Thursday, September 16, 2010
- Sunday, October 2, 2011, 9 a.m.
- Steamboat Ski Area, Mount Werner Road, Steamboat Springs
Peter Kalmes and Grey Schuhmacher tackle the creek crossing during Saturday's downhill race.
Steamboat Springs Area officials and users haven’t been able to agree on whether the Creekside Trail at Steamboat Ski Area is best as a downhill-only or multidirectional trail. One thing will be for sure this Saturday, however: traveling up the controversial singletrack would be a tremendously bad idea.
Creekside might officially be two-way, but for a few hours starting at 10:30 a.m. Saturday, it will host Steamboat’s best bombers in a downhill mountain bike race.
“This is something that hopefully the gravity community is really going to get behind and get excited about,” event organizer Cory Prager said. “It’s an opportunity for people, if they think they’re fast, to get out and race some downhill.”
The race might highlight the summer’s controversy, but Prager said the event is the perfect opportunity to show how such user conflicts can be avoided in the future.
He sought out a special permit from the U.S. Forest Service and found cooperation from Steamboat Ski Area and Routt County Riders, as well as eagerness from local freeride enthusiasts.
“We’re just really excited that we’re all coming together for this great event because that hasn’t happened in quite a while,” Prager said. “This is just another great cycling event in Steamboat.
“We have an extremely diverse cycling community here in Steamboat, and this will show that we can all work together.”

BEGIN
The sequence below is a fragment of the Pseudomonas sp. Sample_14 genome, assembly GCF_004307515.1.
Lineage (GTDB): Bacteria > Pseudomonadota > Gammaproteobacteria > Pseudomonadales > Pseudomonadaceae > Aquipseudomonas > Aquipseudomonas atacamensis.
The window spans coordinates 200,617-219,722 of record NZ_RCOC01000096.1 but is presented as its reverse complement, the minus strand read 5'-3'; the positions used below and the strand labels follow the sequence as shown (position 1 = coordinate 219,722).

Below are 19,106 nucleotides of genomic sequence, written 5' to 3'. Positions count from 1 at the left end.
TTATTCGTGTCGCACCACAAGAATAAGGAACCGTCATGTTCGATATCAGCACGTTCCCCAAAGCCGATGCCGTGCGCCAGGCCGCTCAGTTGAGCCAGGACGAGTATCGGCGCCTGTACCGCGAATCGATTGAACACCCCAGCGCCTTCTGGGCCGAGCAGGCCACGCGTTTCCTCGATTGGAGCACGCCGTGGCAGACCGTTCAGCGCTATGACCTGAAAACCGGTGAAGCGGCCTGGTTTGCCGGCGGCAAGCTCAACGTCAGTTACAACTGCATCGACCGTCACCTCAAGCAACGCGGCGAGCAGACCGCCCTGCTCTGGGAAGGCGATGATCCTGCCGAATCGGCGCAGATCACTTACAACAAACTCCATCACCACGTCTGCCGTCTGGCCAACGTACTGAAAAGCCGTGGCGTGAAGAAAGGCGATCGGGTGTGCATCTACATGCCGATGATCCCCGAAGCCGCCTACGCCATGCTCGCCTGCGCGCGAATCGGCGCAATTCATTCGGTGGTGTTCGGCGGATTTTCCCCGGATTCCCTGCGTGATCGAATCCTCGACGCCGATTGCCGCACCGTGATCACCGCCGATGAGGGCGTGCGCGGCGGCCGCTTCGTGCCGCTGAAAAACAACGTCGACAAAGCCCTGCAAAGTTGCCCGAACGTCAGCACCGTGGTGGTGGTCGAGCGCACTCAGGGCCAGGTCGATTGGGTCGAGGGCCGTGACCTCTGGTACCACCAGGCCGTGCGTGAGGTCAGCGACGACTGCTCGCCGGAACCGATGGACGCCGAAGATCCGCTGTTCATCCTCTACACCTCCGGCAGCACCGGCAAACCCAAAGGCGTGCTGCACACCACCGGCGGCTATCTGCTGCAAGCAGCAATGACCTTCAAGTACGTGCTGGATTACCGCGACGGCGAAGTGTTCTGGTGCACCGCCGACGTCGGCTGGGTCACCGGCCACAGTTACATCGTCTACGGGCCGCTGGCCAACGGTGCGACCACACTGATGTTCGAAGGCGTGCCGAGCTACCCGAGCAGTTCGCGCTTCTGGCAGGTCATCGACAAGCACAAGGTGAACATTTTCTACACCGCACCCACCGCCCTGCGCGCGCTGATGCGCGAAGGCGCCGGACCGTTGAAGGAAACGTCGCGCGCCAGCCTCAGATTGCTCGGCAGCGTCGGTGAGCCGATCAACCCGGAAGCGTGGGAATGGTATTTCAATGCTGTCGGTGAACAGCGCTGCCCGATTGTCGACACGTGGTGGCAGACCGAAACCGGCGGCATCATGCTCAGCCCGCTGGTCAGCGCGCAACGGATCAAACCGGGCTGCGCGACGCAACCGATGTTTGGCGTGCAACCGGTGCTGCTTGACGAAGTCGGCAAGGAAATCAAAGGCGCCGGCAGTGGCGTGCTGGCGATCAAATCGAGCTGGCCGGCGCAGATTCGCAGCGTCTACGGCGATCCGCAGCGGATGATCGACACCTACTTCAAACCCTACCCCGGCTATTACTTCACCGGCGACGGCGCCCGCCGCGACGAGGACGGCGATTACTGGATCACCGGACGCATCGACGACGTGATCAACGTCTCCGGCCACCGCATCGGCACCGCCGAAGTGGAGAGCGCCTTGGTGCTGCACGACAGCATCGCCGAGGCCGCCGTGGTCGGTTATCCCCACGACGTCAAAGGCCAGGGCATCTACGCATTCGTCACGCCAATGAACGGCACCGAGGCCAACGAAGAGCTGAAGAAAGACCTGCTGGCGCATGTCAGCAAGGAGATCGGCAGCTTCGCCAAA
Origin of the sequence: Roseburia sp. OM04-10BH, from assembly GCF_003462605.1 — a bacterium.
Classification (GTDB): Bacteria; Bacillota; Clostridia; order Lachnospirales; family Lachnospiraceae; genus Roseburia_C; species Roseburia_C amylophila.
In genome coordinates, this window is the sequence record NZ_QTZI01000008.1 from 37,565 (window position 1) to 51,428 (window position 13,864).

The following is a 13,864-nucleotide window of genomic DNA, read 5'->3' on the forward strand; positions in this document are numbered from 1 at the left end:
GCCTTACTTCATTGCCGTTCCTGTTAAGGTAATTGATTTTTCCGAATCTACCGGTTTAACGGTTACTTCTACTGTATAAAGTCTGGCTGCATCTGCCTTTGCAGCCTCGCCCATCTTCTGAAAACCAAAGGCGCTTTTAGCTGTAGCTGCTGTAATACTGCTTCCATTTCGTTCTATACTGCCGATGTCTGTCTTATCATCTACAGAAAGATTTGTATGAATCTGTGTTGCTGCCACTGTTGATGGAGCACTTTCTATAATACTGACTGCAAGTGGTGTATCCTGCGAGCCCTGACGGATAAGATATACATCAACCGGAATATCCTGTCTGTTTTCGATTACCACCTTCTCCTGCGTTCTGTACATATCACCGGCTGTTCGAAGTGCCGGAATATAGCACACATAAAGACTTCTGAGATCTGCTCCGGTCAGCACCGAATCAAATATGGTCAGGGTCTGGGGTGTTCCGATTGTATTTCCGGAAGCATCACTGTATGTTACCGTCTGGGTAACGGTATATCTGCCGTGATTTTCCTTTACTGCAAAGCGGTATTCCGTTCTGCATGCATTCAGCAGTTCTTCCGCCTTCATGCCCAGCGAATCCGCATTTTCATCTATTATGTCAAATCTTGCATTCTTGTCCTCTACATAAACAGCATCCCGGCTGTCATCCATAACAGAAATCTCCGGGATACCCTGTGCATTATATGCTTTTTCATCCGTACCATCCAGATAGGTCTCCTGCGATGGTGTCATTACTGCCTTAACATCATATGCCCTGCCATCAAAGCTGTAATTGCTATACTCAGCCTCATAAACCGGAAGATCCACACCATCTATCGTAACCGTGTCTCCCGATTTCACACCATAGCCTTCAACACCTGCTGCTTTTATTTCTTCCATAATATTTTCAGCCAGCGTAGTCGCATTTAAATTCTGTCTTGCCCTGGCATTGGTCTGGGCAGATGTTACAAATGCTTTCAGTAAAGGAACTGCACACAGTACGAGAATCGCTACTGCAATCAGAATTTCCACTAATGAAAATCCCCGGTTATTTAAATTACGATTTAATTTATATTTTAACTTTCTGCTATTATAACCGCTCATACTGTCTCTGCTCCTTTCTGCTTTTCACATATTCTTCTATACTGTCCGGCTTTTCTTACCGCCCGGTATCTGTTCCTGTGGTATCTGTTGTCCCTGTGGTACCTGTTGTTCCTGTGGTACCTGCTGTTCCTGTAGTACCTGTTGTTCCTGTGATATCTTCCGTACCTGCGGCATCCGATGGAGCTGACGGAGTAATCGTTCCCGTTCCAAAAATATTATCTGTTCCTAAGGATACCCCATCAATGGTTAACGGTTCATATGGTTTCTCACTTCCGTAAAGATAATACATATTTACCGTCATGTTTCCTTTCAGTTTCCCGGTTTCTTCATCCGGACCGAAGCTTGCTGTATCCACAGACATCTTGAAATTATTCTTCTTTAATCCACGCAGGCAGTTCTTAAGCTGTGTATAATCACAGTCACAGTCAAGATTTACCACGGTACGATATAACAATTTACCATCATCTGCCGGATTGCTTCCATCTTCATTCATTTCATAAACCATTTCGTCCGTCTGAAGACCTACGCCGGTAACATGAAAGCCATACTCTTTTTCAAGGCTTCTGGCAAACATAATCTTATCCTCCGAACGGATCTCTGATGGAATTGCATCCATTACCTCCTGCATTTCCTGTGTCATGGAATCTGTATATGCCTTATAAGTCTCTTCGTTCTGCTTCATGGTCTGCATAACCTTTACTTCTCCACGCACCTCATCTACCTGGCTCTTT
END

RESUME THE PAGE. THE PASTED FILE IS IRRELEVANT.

Riders can register between 4 to 6 p.m. Friday at Ski Haus, paying $15 for Routt County Riders members and $25 for nonmembers for the opportunity to fly down Creekside.
There will be plenty on the line besides the pride inherent in Steamboat’s first downhill mountain bike race in years. Steamboat Rentals By Owner put up $400 in cash to go along with prizes offered by Steamboat Ski Area.
As many as 75 riders will be able to participate.
Riders will gather at the base of the gondola for a meeting at 9 a.m. and then ride the gondola to the top and cruise down the multiuse trail Zig Zag to the top of the 1.7-mile Creekside trail.
Parking will not be available at the bottom of the trail, which empties out onto Burgess Creek Road.
Some parking is available just up the road at the base of Thunderhead Express chairlift, however, and there is plenty at the base area of the mountain. Spectators either can ride the gondola and hike down to the top of the trail or hike up Zig Zag, which also starts at the base of the gondola, to view the action.
Prager advised spectators to show up early to pick out their spots along the trail because once the racers get going on their one-and-only chance to ride a one-way Creekside, they could be tough to stop.
“This will be a great way for us to finish off our season and to show everyone what kind of trails the ski area is working on that maybe we could be riding next summer,” Prager said.